Having grown up in the military, I was pretty much buying the whole stop communism thing when I went to college. But we entered turbulent times and everyday was in one way or another consumed with the war and protests.  And knowing you were going put a whole other dynamic on the whole nation. Try to remember that at one point we had over 530,000 troops on the ground there when I graduated from college. And the nation was being torn apart as the body bags were coming home. In that year, 1968, 16,888 kids came home in body bags. The older generation saw it as pushing back the threat of communism, a no-brainer, and the younger generation were asking serious questions about what we were really doing over there. It turns out that in hindsight it was the draft that got people engaged and did not leave the war to a professional all volunteer military that would not be raising questions and saying “Hell no, I won’t go.”

For me, it was a struggle. I am intellectually curious so I started reading to understand the war and the Vietnamese people. By this time I was a young officer in the Air Force training in RF-4Cs, reconnaissance fighters. It was becoming quite apparent to me, as Ken Burns will demonstrate, that we were in a civil war, backing brutal and corrupt leaders, and on the wrong side of right and wrong in the name of fear of communism. Remember, they were going to vote on uniting the country and the South pulled out when it was clear Ho Chi Minh would win. There was no domino theory if you understood the fierce independence and historical hatred of invaders, Chinese, Russian, Japanese, French, or us. The ARVN (Army of the Republic of (South) Vietnam) were really controlled by warlords fighting for their piece of the pie. In other words, as I am sure as Ken will show us, it was a mess.

To say I was conflicted was an understatement. I was from a military family, all supporting the war. My older brother was in Saigon during the Tet Offensive. My last two years of college had been picked up by the Air Force. My Dad was a general officer in that Air Force. And finally, I had sworn an oath to the Constitution to support and defend. Was I now going to walk away because of my political feelings? I wrestled with this one mightily and to this day I am not sure I did the right thing by honoring that oath. Those that at great personal risk to themselves did the very hard thing and either went to Canada or served jail time for refusing to serve. They were in many ways much more brave than I was. My decision was to go when called because the Constitution required it. There was nothing I knew of to make this war illegal, Congress had authorized the fighting and as a military fighting man, politics were suppose to be put aside.  At least that is how I justified it.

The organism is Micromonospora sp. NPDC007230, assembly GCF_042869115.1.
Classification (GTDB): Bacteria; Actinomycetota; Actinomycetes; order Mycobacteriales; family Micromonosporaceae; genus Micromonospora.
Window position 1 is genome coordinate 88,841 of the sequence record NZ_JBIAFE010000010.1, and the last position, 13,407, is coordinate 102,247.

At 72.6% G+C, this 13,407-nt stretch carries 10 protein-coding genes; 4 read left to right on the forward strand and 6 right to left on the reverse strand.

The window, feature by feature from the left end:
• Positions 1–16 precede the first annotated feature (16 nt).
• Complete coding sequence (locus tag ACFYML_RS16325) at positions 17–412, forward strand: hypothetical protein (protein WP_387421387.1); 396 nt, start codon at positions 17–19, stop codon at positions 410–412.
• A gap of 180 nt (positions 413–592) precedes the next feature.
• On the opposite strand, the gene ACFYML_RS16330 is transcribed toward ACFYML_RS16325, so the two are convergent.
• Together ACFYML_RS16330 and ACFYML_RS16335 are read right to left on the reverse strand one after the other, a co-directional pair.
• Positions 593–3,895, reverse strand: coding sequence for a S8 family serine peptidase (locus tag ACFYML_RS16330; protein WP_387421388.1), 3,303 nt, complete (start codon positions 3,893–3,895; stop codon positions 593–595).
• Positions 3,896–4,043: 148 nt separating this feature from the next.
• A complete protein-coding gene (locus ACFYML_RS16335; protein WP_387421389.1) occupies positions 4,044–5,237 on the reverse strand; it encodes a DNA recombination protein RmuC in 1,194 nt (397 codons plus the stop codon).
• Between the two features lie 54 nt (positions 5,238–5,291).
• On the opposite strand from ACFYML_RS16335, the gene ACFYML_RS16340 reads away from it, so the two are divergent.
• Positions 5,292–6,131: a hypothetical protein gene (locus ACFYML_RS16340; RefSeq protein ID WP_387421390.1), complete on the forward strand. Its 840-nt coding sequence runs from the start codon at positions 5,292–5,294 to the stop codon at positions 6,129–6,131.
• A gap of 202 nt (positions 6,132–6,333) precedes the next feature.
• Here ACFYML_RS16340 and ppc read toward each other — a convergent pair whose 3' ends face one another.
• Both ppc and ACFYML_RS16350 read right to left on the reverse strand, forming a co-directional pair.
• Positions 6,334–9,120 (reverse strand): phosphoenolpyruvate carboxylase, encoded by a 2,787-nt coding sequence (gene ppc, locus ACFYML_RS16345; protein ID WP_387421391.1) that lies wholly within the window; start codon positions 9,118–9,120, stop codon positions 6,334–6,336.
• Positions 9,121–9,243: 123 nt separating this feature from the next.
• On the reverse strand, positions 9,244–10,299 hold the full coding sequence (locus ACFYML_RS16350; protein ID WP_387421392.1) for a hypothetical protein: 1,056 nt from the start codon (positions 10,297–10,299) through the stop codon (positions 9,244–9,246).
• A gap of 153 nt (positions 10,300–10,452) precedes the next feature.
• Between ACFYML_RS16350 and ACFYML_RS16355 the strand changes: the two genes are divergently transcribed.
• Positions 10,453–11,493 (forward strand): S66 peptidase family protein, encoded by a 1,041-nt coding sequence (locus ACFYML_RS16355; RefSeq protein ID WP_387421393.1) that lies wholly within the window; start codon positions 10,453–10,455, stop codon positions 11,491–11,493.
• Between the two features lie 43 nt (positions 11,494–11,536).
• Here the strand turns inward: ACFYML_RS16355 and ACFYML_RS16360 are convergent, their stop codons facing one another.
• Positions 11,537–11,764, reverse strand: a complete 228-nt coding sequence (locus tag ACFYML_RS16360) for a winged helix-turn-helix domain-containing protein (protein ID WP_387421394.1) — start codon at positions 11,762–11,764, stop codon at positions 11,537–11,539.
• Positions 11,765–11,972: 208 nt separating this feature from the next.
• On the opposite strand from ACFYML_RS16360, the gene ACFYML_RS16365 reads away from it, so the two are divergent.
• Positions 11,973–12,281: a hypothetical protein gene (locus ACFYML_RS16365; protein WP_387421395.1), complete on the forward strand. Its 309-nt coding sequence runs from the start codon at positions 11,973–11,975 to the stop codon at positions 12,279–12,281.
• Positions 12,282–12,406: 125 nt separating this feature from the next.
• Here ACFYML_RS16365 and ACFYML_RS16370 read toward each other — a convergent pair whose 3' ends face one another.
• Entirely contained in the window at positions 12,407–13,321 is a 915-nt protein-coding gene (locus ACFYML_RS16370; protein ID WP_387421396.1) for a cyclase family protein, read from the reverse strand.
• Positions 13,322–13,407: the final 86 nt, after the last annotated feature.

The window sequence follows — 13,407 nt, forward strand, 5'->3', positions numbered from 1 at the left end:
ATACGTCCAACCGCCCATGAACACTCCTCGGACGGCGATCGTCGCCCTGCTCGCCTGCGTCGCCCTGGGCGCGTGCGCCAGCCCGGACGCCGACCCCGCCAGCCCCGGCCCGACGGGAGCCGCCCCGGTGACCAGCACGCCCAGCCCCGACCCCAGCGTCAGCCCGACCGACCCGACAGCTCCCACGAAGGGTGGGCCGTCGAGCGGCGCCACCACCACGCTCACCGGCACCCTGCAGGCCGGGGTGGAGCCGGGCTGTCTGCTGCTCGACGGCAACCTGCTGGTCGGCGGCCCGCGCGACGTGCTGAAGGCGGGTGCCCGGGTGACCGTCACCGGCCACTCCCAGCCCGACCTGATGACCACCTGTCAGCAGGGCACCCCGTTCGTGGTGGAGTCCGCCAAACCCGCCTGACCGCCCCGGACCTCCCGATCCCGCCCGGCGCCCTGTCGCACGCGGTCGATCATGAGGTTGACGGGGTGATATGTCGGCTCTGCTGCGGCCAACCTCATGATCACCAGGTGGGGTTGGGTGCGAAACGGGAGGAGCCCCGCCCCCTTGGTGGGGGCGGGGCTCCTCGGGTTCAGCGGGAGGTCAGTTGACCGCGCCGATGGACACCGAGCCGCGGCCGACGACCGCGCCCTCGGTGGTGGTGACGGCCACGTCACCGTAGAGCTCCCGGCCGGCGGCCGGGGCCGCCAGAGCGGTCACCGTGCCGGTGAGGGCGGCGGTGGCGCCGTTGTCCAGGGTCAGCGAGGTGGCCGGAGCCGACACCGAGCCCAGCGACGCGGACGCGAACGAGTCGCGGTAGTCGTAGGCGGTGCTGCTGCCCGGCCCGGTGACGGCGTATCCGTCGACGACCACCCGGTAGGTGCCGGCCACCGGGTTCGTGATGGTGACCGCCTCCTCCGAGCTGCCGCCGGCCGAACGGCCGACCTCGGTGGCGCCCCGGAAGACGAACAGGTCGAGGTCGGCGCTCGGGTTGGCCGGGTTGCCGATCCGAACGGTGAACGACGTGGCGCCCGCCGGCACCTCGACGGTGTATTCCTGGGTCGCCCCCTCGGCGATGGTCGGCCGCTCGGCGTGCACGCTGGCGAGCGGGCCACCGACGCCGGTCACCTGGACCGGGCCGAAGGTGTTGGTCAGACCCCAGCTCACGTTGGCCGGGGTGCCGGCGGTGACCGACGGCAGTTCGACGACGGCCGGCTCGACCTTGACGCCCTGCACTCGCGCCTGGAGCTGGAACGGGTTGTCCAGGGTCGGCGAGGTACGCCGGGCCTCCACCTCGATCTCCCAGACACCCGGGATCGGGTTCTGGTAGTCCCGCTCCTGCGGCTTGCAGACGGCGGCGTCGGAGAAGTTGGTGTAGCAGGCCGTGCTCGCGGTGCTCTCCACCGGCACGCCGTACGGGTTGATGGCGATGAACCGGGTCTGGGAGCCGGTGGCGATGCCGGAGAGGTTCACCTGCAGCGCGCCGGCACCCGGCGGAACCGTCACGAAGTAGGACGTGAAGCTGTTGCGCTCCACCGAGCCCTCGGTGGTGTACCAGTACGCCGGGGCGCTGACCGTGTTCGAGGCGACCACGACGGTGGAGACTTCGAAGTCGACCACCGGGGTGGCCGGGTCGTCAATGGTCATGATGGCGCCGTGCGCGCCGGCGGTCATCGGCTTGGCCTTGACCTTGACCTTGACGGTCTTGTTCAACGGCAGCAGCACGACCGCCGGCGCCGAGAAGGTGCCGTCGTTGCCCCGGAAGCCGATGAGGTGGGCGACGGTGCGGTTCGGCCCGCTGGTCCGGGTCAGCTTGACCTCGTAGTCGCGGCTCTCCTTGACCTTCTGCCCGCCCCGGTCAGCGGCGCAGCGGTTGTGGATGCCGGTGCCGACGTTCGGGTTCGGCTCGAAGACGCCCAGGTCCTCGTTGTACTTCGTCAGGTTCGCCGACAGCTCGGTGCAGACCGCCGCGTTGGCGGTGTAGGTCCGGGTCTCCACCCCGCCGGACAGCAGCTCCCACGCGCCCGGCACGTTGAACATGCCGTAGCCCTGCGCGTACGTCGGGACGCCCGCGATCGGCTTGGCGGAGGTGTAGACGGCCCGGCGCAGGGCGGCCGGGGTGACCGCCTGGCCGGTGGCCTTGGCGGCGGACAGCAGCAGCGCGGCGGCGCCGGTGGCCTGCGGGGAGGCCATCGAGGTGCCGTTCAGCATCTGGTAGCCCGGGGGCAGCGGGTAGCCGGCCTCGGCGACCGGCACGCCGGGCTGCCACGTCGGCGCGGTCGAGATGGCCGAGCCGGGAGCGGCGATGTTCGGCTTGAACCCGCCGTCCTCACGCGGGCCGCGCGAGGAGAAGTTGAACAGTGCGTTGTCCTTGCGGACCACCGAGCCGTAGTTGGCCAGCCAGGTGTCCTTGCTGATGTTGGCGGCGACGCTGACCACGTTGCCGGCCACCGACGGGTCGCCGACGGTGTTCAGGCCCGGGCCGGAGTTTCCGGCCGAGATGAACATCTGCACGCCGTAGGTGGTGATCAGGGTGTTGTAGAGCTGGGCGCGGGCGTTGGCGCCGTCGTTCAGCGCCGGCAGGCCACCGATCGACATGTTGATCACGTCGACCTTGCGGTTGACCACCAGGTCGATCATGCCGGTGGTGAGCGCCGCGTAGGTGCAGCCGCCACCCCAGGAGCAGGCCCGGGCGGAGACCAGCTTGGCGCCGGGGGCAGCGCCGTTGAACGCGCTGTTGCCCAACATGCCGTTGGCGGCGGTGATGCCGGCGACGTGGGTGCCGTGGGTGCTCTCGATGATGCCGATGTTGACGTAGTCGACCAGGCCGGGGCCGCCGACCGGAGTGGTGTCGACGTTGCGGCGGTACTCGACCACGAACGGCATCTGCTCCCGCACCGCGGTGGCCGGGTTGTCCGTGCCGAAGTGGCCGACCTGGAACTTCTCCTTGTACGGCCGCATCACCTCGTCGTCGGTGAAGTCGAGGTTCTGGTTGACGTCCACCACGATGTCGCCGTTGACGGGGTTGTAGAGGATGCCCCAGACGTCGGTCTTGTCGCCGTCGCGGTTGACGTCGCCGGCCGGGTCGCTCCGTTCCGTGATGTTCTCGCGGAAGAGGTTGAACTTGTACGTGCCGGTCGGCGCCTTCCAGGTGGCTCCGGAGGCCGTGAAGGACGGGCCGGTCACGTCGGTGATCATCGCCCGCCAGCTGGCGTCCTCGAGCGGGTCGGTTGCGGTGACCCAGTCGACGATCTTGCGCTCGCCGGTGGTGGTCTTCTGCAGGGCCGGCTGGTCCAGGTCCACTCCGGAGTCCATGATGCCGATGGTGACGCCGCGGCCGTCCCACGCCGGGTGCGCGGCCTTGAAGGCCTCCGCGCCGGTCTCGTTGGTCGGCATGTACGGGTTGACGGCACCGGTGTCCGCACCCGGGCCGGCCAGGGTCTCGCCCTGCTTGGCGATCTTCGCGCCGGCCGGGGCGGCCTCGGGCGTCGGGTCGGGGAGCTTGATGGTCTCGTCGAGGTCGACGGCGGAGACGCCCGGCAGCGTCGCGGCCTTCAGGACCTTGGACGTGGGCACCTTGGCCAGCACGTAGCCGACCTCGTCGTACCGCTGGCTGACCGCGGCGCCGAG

So after being consumed for years with the debate, watching the tragedy on both sides, struggling with my own family on my political views, when I got called, I went, After about 8 years of turbulent conflict, I went. My time was not particularly dangerous or memorable. I did my job and did not think too much about it in the sense of fear. Southeast Asia during that time was the focus of a massive military machine and you just got in the pipeline. It was an experience you can’t really convey to people who were not there. If you knew how to work the system, you could do just about anything.

But there is another side few people talk about, although this is quite familiar to our present day warriors. It is another world where the knowledge and mental attitudes you need to survive and be successful has nothing to what we used to call the real world (home). You learned about defenses, burst altitudes, SAM tactics, surviving in the jungle, how to resist torture (as part of my experience I brought a POW home after 5 years of captivity and suffered with him as he relived his experiences), how to survive in captivity, and being stoic, that steely eyed fighter guy. And when you came home you felt like an alien, except for the amount of hatred you attracted as the nation soured on the war.

You had this whole catalogue of knowledge and experience that nobody cared about or wanted to know about even in the Air Force (I went to B-52s after my tour). Not long ago I was out with some friends and I ran into a Wild Wiesel (Thud, F-105) driver who was stationed in Thailand when I was. We conversed about our experience in the war and later several people commented that we were speaking a different language. Yes we were.

So many of us just moved on. It was another life you left behind, but it was a costly other life where people suffered and died, and there was an insanity to it. Then you came home and you put it away. You started over again and you just forgot about it. Except you didn’t really. That I think is my reaction as I watched Ken Burns history. It all comes back, the bitterness, the loneliness, the fear, the doubt, the loss, the frustration, the anger, and how it forever changed the path of my life, and for many, ended theirs. And that I think brings tears. It absorbed so much of my life, and you lost and gained so much, and then it was like it did not exist.